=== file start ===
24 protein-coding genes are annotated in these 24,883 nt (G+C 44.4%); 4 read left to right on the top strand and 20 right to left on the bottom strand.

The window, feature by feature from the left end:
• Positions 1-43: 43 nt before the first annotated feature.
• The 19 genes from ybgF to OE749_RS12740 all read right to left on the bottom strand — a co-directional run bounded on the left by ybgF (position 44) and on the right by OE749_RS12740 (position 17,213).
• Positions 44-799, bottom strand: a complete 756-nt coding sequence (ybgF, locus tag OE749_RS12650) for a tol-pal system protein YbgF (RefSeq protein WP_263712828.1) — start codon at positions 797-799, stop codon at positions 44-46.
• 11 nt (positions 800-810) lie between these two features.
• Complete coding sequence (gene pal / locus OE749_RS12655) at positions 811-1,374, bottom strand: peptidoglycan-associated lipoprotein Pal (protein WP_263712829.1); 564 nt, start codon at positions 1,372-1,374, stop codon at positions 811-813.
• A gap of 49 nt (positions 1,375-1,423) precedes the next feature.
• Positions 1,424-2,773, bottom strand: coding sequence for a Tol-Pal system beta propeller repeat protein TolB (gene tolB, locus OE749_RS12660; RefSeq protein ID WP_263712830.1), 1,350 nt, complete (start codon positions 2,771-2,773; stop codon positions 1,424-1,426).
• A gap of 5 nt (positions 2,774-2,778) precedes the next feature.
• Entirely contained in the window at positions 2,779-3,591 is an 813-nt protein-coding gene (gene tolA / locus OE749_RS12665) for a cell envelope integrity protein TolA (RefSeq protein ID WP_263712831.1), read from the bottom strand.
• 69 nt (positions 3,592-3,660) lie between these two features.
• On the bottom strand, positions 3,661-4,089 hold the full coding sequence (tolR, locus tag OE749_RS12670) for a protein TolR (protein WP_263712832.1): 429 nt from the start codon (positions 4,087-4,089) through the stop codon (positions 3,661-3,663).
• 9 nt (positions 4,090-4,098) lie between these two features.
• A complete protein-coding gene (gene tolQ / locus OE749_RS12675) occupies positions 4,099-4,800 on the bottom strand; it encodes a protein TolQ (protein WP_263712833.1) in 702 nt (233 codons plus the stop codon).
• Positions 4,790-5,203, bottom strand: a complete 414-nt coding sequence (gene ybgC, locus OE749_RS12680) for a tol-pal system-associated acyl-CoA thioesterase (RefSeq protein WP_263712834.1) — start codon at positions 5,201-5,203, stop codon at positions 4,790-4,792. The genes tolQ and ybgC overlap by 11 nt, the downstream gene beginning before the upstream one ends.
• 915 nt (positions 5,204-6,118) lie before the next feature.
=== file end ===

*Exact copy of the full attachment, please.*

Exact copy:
24 protein-coding genes are annotated in these 24,883 nt (G+C 44.4%); 4 read left to right on the top strand and 20 right to left on the bottom strand.

The window, feature by feature from the left end:
• Positions 1-43: 43 nt before the first annotated feature.
• The 19 genes from ybgF to OE749_RS12740 all read right to left on the bottom strand — a co-directional run bounded on the left by ybgF (position 44) and on the right by OE749_RS12740 (position 17,213).
• Positions 44-799, bottom strand: a complete 756-nt coding sequence (ybgF, locus tag OE749_RS12650) for a tol-pal system protein YbgF (RefSeq protein WP_263712828.1) — start codon at positions 797-799, stop codon at positions 44-46.
• 11 nt (positions 800-810) lie between these two features.
• Complete coding sequence (gene pal / locus OE749_RS12655) at positions 811-1,374, bottom strand: peptidoglycan-associated lipoprotein Pal (protein WP_263712829.1); 564 nt, start codon at positions 1,372-1,374, stop codon at positions 811-813.
• A gap of 49 nt (positions 1,375-1,423) precedes the next feature.
• Positions 1,424-2,773, bottom strand: coding sequence for a Tol-Pal system beta propeller repeat protein TolB (gene tolB, locus OE749_RS12660; RefSeq protein ID WP_263712830.1), 1,350 nt, complete (start codon positions 2,771-2,773; stop codon positions 1,424-1,426).
• A gap of 5 nt (positions 2,774-2,778) precedes the next feature.
• Entirely contained in the window at positions 2,779-3,591 is an 813-nt protein-coding gene (gene tolA / locus OE749_RS12665) for a cell envelope integrity protein TolA (RefSeq protein ID WP_263712831.1), read from the bottom strand.
• 69 nt (positions 3,592-3,660) lie between these two features.
• On the bottom strand, positions 3,661-4,089 hold the full coding sequence (tolR, locus tag OE749_RS12670) for a protein TolR (protein WP_263712832.1): 429 nt from the start codon (positions 4,087-4,089) through the stop codon (positions 3,661-3,663).
• 9 nt (positions 4,090-4,098) lie between these two features.
• A complete protein-coding gene (gene tolQ / locus OE749_RS12675) occupies positions 4,099-4,800 on the bottom strand; it encodes a protein TolQ (protein WP_263712833.1) in 702 nt (233 codons plus the stop codon).
• Positions 4,790-5,203, bottom strand: a complete 414-nt coding sequence (gene ybgC, locus OE749_RS12680) for a tol-pal system-associated acyl-CoA thioesterase (RefSeq protein WP_263712834.1) — start codon at positions 5,201-5,203, stop codon at positions 4,790-4,792. The genes tolQ and ybgC overlap by 11 nt, the downstream gene beginning before the upstream one ends.
• 915 nt (positions 5,204-6,118) lie before the next feature.